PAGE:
Town centre vacancy rates stabilised last year at an average of 14.3%, or 48,000 shops, according to a report by the Local Data Company, despite a spate of high-profile retail administrations including Barratts, Jane Norman and The Officers Club.
But while some high streets are still thriving, particularly in the south of England, the report warned many commercial centres are "locked in a spiral of decline".
With 2012 expected to see a further fall in consumer confidence, rising unemployment, the continued growth of supermarkets and the internet and uncertainty in bank lending, it predicts the vacancy rate will rise again.
It said the high street faces "structural issues", with the internet's share of the shopping market having doubled in the past 11 years and out-of-town centres also seeing growth, meaning that "there will be, if not already, too many shops on the high street".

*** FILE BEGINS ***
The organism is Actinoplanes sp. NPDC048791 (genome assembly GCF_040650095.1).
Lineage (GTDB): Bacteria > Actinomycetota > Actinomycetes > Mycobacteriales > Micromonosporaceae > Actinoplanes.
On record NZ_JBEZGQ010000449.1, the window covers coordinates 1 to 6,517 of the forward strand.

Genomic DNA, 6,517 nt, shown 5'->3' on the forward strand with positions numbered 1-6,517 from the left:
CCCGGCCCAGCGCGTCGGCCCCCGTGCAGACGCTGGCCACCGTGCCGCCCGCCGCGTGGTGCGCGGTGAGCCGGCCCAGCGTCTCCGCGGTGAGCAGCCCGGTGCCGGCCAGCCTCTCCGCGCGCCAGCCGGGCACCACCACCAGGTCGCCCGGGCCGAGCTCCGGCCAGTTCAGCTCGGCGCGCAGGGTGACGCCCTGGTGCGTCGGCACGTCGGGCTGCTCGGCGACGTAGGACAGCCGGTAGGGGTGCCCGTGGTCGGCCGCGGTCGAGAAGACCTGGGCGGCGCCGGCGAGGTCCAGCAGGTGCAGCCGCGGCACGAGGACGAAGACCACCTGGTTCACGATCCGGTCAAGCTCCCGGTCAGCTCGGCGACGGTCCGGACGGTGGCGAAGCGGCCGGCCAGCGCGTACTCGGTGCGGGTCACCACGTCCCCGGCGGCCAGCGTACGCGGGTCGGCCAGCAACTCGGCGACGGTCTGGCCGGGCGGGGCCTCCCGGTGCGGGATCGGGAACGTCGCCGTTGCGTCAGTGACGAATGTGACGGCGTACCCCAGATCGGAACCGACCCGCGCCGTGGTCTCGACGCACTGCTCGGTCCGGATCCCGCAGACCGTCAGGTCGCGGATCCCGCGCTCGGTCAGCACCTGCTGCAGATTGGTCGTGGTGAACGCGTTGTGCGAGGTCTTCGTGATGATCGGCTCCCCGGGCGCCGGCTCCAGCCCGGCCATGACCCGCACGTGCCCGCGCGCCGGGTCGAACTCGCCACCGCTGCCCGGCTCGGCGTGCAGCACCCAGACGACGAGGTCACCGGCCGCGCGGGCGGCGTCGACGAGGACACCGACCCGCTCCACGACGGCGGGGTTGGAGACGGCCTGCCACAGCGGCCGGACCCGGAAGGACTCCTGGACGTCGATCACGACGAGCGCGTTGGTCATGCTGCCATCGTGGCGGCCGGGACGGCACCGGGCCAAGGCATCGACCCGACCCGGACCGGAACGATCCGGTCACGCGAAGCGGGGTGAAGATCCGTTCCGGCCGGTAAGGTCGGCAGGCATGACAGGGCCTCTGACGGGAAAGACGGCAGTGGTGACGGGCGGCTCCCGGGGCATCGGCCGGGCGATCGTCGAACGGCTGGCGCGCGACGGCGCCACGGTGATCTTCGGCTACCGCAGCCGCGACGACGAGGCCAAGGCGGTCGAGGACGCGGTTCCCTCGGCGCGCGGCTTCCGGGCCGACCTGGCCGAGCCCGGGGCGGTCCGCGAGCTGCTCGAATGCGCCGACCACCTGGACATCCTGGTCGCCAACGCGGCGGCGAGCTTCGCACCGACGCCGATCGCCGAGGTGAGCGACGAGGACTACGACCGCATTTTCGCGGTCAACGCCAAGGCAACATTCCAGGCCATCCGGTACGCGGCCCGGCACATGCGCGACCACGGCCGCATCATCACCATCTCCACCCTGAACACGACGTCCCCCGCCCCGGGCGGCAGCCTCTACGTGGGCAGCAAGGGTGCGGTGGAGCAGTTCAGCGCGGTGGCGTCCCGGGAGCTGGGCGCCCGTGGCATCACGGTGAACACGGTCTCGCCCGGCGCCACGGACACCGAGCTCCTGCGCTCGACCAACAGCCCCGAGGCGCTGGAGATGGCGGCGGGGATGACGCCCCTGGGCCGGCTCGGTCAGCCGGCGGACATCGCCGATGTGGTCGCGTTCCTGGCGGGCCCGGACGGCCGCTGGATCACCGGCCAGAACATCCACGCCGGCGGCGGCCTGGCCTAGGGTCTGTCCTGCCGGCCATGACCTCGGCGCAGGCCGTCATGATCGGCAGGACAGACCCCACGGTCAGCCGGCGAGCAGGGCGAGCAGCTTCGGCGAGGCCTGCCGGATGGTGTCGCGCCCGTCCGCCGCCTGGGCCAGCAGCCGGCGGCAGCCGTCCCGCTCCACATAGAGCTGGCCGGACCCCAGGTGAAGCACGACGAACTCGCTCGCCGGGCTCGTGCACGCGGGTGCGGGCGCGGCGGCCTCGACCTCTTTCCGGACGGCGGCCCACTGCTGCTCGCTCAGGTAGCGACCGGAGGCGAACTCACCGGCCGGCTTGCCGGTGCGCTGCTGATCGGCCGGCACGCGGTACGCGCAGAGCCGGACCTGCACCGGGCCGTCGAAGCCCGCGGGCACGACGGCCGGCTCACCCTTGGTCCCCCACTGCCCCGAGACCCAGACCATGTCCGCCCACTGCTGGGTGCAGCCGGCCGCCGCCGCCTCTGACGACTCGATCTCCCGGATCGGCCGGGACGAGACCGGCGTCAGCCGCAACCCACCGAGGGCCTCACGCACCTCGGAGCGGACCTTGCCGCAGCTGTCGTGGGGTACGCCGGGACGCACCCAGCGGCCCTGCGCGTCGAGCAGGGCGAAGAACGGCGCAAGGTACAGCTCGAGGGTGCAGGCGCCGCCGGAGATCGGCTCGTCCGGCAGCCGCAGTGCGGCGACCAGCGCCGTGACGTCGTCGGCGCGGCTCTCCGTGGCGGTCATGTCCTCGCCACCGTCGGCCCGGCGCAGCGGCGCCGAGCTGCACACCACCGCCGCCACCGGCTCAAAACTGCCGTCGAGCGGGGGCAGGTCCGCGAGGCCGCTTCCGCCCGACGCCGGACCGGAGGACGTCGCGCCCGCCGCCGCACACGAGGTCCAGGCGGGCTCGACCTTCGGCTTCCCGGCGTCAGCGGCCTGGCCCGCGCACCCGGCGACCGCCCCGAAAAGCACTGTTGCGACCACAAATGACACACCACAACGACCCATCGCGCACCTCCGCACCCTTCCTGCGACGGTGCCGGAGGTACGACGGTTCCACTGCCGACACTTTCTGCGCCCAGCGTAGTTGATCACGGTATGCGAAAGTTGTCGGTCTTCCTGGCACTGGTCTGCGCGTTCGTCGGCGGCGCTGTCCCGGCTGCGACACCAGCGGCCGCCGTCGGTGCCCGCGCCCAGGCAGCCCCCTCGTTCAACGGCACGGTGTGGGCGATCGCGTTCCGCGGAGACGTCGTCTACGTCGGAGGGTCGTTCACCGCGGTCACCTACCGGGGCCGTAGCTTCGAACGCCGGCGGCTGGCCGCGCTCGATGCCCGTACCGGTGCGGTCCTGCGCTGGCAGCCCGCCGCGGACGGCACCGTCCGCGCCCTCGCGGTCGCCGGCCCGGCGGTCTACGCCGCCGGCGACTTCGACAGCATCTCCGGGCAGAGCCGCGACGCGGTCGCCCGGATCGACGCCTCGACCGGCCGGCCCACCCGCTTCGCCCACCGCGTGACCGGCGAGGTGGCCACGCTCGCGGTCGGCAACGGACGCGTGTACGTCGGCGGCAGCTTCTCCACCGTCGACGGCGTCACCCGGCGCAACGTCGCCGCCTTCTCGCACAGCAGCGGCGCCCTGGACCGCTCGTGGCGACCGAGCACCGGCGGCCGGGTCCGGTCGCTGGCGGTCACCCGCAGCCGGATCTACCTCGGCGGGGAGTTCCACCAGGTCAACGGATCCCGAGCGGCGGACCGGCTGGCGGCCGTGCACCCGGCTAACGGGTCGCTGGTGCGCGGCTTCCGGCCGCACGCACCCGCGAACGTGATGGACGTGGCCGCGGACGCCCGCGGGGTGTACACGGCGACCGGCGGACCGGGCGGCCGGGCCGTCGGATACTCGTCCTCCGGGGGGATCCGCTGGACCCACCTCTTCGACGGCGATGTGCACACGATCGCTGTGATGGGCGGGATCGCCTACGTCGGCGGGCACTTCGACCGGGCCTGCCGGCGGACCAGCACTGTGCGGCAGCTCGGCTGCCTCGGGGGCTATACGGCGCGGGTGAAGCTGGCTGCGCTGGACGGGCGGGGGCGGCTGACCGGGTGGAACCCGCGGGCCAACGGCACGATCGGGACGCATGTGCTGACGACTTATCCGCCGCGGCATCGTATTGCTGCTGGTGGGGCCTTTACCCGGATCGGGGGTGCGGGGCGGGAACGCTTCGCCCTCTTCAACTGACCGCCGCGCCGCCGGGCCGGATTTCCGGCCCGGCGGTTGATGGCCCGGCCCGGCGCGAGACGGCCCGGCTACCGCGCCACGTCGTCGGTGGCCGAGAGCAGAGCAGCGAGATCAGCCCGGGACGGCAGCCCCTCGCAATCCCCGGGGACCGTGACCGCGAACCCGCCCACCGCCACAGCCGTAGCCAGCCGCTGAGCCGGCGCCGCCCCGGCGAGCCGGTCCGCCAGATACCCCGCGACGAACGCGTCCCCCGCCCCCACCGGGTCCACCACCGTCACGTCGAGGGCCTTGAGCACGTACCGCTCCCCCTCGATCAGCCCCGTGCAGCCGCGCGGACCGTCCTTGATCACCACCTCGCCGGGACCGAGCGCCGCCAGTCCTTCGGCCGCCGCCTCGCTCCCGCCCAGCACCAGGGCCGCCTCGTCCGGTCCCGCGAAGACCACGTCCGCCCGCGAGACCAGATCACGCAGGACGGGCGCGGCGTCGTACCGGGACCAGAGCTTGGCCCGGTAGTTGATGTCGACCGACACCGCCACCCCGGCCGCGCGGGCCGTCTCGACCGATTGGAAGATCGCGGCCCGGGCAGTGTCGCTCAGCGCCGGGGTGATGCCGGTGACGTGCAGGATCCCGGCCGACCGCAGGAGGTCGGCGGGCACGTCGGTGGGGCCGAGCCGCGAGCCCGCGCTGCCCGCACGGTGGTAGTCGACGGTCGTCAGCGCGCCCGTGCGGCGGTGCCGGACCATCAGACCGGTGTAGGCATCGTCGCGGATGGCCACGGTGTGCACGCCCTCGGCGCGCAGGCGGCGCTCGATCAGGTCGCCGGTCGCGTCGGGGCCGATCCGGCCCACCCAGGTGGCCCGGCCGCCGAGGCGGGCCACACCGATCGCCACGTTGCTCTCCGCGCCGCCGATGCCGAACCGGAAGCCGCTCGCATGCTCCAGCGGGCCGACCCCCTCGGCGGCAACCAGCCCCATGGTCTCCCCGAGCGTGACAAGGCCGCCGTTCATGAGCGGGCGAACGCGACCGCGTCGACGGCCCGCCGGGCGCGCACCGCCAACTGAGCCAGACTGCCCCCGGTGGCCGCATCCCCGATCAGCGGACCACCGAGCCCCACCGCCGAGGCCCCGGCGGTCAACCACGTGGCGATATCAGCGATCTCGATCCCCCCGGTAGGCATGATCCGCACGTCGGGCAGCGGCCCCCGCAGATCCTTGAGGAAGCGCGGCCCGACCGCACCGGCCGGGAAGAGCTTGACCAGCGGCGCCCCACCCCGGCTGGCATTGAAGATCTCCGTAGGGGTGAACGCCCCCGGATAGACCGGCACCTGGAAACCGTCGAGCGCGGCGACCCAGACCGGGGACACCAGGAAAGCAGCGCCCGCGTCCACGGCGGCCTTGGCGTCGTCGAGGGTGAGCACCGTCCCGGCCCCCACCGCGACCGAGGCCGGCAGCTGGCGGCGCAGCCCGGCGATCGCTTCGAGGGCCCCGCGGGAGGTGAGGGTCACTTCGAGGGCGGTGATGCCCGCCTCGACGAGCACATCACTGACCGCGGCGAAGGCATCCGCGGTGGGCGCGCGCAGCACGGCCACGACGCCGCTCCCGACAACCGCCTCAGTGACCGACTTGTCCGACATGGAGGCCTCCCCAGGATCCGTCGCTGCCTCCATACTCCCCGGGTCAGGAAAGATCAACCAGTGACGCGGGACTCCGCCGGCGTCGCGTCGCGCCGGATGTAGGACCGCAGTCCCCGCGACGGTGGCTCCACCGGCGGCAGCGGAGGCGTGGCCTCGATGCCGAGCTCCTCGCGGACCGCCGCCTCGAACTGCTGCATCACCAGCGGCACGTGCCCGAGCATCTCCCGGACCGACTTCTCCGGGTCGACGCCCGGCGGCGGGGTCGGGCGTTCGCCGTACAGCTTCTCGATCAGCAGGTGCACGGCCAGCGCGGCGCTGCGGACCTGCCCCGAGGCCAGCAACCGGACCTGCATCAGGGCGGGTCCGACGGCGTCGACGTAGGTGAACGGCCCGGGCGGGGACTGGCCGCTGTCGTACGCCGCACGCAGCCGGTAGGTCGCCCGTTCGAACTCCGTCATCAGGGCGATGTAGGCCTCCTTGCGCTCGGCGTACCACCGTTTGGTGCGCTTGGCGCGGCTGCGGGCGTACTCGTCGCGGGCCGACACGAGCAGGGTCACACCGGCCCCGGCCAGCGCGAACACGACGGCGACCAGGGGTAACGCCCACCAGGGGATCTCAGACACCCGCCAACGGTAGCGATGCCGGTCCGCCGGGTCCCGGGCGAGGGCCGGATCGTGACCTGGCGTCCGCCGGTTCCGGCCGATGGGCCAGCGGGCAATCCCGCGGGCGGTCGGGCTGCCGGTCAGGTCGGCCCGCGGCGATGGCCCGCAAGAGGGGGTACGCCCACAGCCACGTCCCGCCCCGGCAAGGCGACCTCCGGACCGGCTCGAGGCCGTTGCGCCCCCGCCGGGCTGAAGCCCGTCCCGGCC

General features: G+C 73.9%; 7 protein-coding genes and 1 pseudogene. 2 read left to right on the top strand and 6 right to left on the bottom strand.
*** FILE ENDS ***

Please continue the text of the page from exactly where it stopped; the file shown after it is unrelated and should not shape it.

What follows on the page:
Prime town-centre locations have generally remained healthy but secondary centres in outlying areas have been the biggest losers as they struggle to compete with town retail parks and the internet
Stockport was the worst centre with a vacancy rate over 30%, while Nottingham, Grimsby, Stockton-on-Tees, Wolverhampton, Blackburn, Walsall and Blackpool all had more than a quarter of shops empty.
Although York and Harrogate had vacancy rates below 10%, the best performing centres were mainly in the south and west. These included Exeter, Kingston, Camden, Cambridge, Taunton, Salisbury and St Albans, which was the best performer with an 8.2% vacancy rate.
The survey revealed that the squeeze in consumer spending was also hurting shopping malls, with one in five suffering financial difficulties.
Local Government Minister Grant Shapps said: "It is clear that while some high streets are thriving, others face stiff competition from internet shopping and out-of-town shopping centres. That's why we already have responded rapidly to recommendations in Mary Portas's review on the future of high streets and will publish our full response in the spring."